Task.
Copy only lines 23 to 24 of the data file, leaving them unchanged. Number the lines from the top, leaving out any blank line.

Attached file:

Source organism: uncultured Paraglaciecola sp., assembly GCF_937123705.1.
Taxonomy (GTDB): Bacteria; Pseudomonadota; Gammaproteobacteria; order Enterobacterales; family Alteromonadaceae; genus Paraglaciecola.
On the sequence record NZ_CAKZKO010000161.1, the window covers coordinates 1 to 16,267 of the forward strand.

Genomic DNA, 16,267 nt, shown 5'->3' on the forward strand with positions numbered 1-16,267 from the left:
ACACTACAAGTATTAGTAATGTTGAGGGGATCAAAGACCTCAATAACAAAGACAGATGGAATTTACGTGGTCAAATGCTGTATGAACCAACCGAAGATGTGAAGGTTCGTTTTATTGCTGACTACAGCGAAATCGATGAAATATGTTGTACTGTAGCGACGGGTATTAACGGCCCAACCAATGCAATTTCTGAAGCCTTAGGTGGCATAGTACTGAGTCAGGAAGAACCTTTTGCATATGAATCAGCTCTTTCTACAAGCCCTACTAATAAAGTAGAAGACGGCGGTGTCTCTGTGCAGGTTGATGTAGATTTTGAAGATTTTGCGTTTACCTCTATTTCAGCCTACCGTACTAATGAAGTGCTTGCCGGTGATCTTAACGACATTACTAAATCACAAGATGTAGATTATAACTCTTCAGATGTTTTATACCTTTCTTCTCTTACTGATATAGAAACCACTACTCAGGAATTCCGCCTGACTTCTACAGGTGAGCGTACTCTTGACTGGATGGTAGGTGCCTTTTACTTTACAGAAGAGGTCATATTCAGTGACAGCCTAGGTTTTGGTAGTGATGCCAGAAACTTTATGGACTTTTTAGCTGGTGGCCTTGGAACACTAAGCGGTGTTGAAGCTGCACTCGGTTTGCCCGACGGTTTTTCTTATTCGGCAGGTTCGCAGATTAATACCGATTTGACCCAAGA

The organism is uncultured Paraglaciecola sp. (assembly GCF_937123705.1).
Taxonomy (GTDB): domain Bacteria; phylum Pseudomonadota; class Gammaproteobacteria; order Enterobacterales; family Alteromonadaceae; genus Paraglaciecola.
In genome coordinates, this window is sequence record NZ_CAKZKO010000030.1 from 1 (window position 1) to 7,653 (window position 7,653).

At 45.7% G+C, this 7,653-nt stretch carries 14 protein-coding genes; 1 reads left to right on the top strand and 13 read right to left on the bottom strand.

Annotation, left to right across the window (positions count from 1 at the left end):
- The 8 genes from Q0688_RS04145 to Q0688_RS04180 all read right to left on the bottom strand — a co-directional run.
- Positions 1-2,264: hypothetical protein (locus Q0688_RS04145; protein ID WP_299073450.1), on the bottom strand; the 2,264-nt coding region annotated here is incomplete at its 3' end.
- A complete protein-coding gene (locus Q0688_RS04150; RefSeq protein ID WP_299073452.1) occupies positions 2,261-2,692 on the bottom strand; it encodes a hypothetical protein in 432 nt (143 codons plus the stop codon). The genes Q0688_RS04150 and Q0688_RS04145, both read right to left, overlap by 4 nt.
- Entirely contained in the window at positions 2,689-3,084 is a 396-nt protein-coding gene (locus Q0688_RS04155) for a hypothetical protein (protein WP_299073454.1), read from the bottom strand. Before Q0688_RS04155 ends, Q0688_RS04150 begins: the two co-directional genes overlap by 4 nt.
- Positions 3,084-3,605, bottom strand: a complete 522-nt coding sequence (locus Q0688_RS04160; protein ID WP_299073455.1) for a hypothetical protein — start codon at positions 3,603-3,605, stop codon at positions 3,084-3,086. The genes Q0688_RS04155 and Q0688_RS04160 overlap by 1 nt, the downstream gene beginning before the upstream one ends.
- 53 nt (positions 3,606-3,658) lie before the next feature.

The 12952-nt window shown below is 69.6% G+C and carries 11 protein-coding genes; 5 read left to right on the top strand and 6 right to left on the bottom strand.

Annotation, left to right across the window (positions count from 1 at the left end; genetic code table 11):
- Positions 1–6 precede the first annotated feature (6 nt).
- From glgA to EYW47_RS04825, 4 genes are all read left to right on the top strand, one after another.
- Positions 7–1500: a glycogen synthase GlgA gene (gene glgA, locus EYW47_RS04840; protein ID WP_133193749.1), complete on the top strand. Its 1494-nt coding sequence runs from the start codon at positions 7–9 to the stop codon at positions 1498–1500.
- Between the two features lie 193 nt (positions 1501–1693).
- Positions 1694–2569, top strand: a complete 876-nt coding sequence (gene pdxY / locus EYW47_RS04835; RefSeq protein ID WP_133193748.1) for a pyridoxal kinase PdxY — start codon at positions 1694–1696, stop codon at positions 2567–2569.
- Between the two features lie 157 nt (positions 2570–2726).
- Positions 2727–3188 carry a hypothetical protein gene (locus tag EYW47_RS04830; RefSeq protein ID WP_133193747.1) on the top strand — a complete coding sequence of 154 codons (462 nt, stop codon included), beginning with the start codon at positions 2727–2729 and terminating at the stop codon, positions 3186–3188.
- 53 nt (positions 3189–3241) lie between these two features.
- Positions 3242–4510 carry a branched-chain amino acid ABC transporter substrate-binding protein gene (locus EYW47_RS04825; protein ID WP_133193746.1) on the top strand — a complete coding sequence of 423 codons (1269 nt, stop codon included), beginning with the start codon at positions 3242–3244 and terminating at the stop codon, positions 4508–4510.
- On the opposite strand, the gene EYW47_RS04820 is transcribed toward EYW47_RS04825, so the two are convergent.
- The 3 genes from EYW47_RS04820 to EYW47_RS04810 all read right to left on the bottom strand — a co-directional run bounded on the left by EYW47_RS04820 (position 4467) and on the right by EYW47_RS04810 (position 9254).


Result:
- Positions 1694–2569, top strand: a complete 876-nt coding sequence (gene pdxY / locus EYW47_RS04835; RefSeq protein ID WP_133193748.1) for a pyridoxal kinase PdxY — start codon at positions 1694–1696, stop codon at positions 2567–2569.
- Between the two features lie 157 nt (positions 2570–2726).